Summer's sun has reached its highest point in New York City skies, but my mind has switched over to burnished amber trees and fog curling through leaves. It always comes in Spring, while everyone else is planning summer escapes, all I can think of are the numbered days between this one and the first day of Fall. I'm ready for cozy reads, Once Upon a Time, spiced lattes and teas in bottomless mugs, for the skies to undulate in waves as The Civil Wars lilts enchanting with soft plush fibers wrapped around my shoulders.
Sometime last year, I reached the point as a knitter where I begun to dream in shawls. At first, I could never have pictured myself wanting to knit a shawl for the time and the tedium. But suddenly, I adored them for the stories woven in with time, for slow techniques, for the thought of having a portable blanket to wrap around my shoulders. I'll admit, however, that shawls of lace and sock weights are incredibly time consuming and I found myself drifting towards other projects after long. Soon after, I discovered Jess Gagnon's Tenmile Shawl knit in a chunky worsted/aran weight yarn, and I've been in love!
Tenmile is a shawl inspired by keeping warm during the winter months, and it was one of the first shawls I discovered worked in a chunkier weight. It looked so soft that my fingers itched to knit one of my own. This shawl led me to the wonder that is Malabrigo Worsted, a brand of yarn harvested in Uruguay. I can't say enough about this yarn. It's luscious to the touch, and fueled by so many gorgeous colorways that come alive in garments like waves. I chose the colorway, Roanoke, a gorgeous brown inspired by a character I've been writing from the end of the 19th century (and I might be a little enchanted by the lost colony of the same name). I wanted my first shawl to be neutral enough to be paired with anything.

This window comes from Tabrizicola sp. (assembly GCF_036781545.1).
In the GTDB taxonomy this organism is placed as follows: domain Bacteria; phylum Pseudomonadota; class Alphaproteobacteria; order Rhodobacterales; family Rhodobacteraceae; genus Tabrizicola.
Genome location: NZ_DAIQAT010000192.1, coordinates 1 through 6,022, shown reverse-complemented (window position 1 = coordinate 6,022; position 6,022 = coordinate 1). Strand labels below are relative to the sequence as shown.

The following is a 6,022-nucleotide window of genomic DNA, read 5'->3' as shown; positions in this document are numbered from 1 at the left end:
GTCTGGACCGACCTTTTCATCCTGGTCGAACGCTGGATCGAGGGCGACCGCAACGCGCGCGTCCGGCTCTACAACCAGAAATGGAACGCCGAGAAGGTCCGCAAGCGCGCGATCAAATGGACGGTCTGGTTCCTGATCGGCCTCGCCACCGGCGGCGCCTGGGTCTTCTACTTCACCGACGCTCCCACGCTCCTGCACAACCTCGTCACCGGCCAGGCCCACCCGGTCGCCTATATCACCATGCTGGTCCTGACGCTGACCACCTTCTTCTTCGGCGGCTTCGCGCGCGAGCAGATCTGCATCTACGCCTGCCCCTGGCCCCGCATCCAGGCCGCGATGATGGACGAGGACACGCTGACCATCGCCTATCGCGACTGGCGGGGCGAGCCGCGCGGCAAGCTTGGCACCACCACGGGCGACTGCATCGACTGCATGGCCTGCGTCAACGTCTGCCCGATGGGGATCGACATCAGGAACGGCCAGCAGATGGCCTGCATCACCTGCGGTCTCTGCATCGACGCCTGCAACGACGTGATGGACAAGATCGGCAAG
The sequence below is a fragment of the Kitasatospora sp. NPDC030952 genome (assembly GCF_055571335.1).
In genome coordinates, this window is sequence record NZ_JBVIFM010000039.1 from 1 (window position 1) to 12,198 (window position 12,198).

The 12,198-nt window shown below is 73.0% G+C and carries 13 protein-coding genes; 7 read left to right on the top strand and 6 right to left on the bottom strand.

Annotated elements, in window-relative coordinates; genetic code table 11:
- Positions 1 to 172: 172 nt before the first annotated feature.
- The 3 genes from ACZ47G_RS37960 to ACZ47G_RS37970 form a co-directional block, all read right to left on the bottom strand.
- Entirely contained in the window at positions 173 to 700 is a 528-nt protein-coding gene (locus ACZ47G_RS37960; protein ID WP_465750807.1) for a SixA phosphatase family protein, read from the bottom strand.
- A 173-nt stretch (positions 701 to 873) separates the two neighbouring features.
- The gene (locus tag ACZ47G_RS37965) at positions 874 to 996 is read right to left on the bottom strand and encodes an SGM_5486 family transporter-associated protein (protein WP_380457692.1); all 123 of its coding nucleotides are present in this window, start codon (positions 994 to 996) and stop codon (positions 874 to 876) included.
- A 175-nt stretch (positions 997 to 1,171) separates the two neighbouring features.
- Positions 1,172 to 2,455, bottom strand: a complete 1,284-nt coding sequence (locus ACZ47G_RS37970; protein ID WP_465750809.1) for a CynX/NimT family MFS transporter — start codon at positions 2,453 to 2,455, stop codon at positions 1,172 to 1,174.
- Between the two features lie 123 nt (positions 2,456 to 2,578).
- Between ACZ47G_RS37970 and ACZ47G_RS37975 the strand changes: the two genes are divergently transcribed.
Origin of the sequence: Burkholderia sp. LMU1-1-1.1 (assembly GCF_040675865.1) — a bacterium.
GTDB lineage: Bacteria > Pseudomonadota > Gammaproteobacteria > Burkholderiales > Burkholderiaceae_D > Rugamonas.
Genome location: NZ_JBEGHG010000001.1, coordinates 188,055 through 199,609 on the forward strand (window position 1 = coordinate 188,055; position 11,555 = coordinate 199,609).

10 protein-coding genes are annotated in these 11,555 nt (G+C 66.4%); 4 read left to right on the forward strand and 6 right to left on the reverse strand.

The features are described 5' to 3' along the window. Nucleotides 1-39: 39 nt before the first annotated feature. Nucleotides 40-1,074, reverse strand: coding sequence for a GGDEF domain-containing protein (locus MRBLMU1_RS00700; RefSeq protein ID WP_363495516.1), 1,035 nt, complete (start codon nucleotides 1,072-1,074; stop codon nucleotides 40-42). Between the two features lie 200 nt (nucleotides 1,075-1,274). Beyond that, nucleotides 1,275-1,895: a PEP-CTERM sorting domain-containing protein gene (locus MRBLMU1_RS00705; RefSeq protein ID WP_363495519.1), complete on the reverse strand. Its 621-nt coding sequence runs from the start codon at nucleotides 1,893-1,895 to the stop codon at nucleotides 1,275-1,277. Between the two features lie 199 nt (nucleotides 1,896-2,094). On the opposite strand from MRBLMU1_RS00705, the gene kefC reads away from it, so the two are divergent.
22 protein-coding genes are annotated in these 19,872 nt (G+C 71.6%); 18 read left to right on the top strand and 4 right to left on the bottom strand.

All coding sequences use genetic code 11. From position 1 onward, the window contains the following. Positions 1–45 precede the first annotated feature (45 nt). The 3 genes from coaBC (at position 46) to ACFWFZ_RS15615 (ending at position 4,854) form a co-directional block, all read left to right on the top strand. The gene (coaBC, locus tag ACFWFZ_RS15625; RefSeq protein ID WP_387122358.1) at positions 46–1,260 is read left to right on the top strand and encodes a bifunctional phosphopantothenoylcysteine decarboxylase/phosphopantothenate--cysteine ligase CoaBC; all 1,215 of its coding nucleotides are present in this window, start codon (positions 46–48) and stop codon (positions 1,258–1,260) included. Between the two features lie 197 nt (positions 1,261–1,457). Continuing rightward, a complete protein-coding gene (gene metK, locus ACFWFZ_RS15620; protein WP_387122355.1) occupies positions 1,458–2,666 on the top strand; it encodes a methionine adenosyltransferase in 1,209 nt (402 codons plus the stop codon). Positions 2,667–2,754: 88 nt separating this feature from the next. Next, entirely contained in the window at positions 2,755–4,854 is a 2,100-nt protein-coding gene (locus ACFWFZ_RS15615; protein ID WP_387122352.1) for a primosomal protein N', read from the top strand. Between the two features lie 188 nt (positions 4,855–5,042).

I decided to become "semi-monogamous", splitting my time between this shawl and another I'm determined to have finished by October. The weight makes it more of a reality that I'll finish it up by then. I definitely recommend this pattern for a beginner/intermediate knitter, as it requires knowledge of Make One Left / Right, Knitting and Purling. Thankfully, it does not require knowledge of lacework or slipped stitches (because then this would be an entirely different post!). This would be good for someone wanting to knit their first shawl, learn beginner shawl techniques, and be rewarded with a garment in no time!
I can't wait to cast off on Tenmile, block it (my first time blocking anything!), and take it with me on afternoon strolls through Sleepy Hollow, or bustling across Museum Mile towards Central Park. Until then, I simply luxuriate in the satisfying weight of it as a single strand of yarn becomes this almost living breathing thing. Something romantic enough to holding stories, and practical enough to keep me cozy.
Autumn hearts, be glad. Fallen leaves are coming soon!